A few months ago in Nairobi, I was at the Uhuru Highway-Haile Selasie Avenue roundabout waiting for the green light before proceeding onto Mombasa road. Being on a motorbike, I was at the head of traffic, giving knowing looks to the other motorbike riders alongside me hoping that one of them would be interested in a race once the light turned green.
Being a competitive but unfair soul, I set off just as the light turned orange and something totally unexpected happened just as I was halfway out of the roundabout: a policeman launched himself onto the road, right on my path as he inexplicably tried to stop the traffic coming from my side of the road. I braked hard and the next thing I knew, I had hit the tarmac, knee first, bike falling to one side and me right on the path of the other bikes I had left behind as I took off.
This was terrible and very undignified.The policeman did not even give me a second look, he kept on doing his thing. I could see matatu drivers having their sides split with laughter and some woman in a Mazda Demio quickly rolled up her window. A pair of sweating handcart guys came to offer me some advice but I could not understand anything they were saying.
When I had collected myself and at home licking my wounds, I got to thinking: Ordinarily such hard braking would never have resulted in the front wheel suddenly locking causing the bike to skid. What could have happened? Well ladies and gentlemen, I give you brake fluid.
About a week before the embarrassing incident, I had been riding as usual and under very routine braking the front wheel had seized momentarily. Everything returned to normal and I didn’t give it much attention, I thought it was my fingers that had grabbed the brake handles a little over zealously and so I forgot all about it. But that was a sign that my brake fluid had lost its effectiveness because it could not apply a consistent force to the brake pads. Another sign, now that I can think about it, was that I needed to pull hard on the brake handle for the bike to stop. If it were a car, the brake pedal would feel “spongy” and it that would require the pedal to be pushed little harder to stop the car.
So to save you from driving into the back of a lorry, I shall give you a few facts about brake fluid. Change your brake fluid after one year, but don’t exceed two years if you are late. It does not matter that you own a Ferrari F50 and you only drive it on Christmas Eve, brake fluid is hygroscopic and this means that over time, it will absorb moisture, which will lower its boiling temperature (yes I said boiling) thus reducing its effectiveness. I fear that I will bore you with words like hygroscopic, poly-glycol and silicone but bear with me as this will help you choose the type of brake fluid to buy when it is time to change.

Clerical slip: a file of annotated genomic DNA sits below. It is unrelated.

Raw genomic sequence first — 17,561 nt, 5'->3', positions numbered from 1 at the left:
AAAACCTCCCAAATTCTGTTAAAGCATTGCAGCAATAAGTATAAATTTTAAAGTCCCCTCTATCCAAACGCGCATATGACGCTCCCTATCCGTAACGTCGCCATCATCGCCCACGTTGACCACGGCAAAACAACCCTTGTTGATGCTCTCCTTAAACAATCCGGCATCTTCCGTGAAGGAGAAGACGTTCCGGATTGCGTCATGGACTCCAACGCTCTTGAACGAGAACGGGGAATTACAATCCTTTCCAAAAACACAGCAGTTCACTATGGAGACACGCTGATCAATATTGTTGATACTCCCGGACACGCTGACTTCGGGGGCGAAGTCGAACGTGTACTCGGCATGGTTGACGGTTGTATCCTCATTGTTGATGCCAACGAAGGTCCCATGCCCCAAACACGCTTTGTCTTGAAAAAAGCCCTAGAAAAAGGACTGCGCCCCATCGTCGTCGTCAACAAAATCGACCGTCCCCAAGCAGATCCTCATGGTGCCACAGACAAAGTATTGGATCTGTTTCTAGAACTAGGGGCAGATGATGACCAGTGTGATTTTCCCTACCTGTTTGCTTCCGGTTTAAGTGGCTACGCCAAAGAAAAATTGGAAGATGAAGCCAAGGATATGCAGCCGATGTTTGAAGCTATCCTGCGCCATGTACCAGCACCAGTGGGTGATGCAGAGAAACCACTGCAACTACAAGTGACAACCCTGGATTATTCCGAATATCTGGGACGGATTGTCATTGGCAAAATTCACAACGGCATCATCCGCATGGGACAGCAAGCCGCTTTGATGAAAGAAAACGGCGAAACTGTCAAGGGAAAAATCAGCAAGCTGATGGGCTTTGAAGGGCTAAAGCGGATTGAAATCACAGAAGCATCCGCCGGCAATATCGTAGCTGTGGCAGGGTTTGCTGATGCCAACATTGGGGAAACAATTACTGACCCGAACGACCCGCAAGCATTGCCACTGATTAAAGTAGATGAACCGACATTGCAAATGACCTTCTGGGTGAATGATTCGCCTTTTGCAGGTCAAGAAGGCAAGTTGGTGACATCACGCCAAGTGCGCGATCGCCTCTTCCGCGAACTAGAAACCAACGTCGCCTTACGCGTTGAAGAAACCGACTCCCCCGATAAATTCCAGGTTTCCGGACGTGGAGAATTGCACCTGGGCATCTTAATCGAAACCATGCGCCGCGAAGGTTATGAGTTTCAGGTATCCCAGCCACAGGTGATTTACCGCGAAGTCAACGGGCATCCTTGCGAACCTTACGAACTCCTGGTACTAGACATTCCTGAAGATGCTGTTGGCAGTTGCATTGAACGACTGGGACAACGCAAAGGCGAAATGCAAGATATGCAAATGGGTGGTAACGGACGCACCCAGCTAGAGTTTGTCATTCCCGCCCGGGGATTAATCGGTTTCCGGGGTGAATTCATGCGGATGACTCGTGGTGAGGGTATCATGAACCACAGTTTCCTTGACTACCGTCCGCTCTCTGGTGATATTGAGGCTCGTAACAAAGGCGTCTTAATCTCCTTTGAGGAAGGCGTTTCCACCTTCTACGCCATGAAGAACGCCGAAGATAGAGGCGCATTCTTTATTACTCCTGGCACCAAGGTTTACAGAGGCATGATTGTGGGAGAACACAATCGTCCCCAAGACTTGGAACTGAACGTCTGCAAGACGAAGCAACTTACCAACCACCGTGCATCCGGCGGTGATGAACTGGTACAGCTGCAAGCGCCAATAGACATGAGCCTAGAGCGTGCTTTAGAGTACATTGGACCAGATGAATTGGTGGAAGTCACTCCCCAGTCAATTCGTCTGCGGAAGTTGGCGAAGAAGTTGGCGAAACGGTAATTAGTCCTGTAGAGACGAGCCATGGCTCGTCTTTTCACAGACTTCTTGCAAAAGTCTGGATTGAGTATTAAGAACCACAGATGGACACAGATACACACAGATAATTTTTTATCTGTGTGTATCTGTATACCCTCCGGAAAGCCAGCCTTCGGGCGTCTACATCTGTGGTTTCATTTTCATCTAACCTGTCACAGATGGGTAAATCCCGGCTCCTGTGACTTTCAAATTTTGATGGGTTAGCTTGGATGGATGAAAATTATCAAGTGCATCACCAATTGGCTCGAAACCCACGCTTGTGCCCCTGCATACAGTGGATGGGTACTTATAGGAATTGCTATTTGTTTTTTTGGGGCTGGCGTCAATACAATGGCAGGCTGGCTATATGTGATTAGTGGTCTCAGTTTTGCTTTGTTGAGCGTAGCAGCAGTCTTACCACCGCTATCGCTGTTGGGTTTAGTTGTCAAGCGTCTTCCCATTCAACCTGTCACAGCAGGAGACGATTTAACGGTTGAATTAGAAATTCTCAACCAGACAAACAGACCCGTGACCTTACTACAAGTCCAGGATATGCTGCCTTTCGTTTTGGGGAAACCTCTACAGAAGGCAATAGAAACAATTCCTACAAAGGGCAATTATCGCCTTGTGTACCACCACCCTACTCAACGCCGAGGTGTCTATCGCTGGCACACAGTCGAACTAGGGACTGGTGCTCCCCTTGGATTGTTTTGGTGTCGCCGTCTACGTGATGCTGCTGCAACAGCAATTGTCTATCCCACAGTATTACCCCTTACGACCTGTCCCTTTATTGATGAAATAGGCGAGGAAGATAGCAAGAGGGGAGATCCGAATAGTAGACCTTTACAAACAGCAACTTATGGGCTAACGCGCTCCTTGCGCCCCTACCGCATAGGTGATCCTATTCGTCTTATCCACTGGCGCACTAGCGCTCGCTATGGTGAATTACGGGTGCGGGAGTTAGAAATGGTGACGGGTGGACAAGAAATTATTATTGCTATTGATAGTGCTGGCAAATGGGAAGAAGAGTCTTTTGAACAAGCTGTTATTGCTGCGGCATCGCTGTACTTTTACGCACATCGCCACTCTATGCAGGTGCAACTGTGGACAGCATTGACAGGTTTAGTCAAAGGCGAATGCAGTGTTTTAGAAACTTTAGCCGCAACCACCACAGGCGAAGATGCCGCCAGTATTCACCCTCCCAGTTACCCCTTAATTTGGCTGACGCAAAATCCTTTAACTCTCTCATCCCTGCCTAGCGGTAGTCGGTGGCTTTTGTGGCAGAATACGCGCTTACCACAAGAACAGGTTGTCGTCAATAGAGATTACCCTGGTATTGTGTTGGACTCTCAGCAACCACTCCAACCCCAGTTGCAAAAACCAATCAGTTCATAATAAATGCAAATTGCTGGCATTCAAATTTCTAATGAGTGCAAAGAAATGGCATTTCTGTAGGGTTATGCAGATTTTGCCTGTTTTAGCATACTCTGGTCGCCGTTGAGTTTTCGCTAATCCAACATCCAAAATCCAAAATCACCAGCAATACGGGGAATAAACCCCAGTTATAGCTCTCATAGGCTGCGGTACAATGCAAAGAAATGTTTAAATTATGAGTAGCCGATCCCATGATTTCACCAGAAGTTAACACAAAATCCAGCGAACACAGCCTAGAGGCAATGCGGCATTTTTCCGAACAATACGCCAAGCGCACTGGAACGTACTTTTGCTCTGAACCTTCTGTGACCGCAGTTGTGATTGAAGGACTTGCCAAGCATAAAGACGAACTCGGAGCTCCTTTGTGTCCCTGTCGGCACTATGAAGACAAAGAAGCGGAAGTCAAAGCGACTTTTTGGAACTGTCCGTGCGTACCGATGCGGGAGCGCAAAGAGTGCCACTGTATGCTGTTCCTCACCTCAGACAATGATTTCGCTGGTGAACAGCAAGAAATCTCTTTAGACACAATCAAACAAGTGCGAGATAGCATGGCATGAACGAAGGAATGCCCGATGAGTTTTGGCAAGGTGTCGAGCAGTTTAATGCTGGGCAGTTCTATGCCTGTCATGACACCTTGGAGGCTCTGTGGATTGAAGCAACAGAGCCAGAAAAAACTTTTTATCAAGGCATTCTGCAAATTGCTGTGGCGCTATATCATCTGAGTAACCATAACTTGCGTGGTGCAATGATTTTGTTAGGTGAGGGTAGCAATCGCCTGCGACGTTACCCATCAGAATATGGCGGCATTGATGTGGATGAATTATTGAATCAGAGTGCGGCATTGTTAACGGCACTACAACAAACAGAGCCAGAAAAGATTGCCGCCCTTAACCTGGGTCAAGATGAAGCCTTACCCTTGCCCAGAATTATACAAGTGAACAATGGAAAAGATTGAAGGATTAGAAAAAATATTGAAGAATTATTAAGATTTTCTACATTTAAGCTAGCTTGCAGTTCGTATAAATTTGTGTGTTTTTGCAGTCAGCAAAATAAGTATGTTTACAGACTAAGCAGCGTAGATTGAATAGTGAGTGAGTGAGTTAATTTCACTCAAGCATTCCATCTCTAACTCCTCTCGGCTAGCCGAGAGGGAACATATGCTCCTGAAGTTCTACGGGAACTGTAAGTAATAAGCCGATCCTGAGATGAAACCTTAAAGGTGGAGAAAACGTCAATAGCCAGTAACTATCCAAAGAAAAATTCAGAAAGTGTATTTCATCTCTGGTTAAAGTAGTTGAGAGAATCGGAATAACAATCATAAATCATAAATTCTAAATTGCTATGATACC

Yes, it boils
It will be clearly indicated on your car’s brake fluid reservoir cap that you should use Dot3, Dot4, Super Dot4 or Dot5.1. All these Dots are poly-glycol based, the only difference between them being the temperatures at which they boil. The general rule here is this, the faster your car goes, the higher the Dot it requires. Very fast road cars and racing cars would use Dot 5.1. Ordinary cars and bikes will do well with Dot4. Super Dot4 has the advantage of boiling a little later than Dot4, but they are essentially the same thing. If your car or bike demands nothing but Dot3, I suggest you sell that old bucket of rust! Dot3 is an older standard but still in use and in some cases interchangeable with Dot4. I will not bother you with the details of the rarely used silicone based fluid called Dot5. Just know that it is quite different from all the other Dots and you should never use it when not specified.
You need to know what you are doing!
Do not attempt to change the brake fluid on your own if you have no idea what you are doing, or if you don’t have patience. If I could borrow Jesus’ words, it is easier for a camel to pass through the eye of a needle than for brake fluid to be correctly replaced in a brake system. What you must do after draining the very corrosive and poisonous fluid, is to fill the reservoir with the new fluid and do something that sounds a bit gory – bleeding. Bleeding is the expulsion of air bubbles from the entire brake system. The bad news is that there are millions of air bubbles and that makes bleeding one of the most arduous jobs in car maintenance if you do not have tools such as vacuum pumps to make the work easier.
Besides brake fluid there could be other wrong things with your braking system such as worn out brake pads, leaking master and slave cylinders, punctured brake lines, broken seals or damaged brake callipers. The thing I must emphasize is that you should treat matters to do with brakes with extreme caution.
All diagnosis, maintenance or repair of any component in the brake system must be handled with utmost caution and preferably by someone that actually knows what they are doing.
This article first appeared on www.onemanspanner.com.
The author, Bill Mike, is a motorcycle and classic car enthusiast. He often writes about his riding and amateur mechanic escapades, interlacing it with events from his seemingly unfortunate life.